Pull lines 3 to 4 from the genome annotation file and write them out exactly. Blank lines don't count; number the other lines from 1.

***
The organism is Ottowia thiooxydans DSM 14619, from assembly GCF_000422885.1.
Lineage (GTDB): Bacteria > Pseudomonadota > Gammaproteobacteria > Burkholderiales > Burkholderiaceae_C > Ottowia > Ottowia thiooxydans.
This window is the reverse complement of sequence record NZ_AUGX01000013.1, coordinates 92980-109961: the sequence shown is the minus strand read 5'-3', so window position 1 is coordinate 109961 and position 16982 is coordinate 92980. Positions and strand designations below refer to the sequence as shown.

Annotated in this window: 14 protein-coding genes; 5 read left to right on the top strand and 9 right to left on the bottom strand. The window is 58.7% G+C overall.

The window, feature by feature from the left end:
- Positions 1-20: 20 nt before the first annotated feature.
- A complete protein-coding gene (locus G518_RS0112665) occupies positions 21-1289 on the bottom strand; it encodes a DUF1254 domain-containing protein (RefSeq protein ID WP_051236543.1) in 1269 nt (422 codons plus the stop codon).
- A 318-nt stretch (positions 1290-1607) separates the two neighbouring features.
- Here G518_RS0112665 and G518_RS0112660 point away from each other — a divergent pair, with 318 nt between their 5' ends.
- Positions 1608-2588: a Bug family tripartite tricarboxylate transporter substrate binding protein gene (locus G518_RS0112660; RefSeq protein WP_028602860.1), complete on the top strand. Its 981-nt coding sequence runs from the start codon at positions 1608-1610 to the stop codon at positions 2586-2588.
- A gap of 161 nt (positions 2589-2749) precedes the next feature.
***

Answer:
This window is the reverse complement of sequence record NZ_AUGX01000013.1, coordinates 92980-109961: the sequence shown is the minus strand read 5'-3', so window position 1 is coordinate 109961 and position 16982 is coordinate 92980. Positions and strand designations below refer to the sequence as shown.

Annotated in this window: 14 protein-coding genes; 5 read left to right on the top strand and 9 right to left on the bottom strand. The window is 58.7% G+C overall.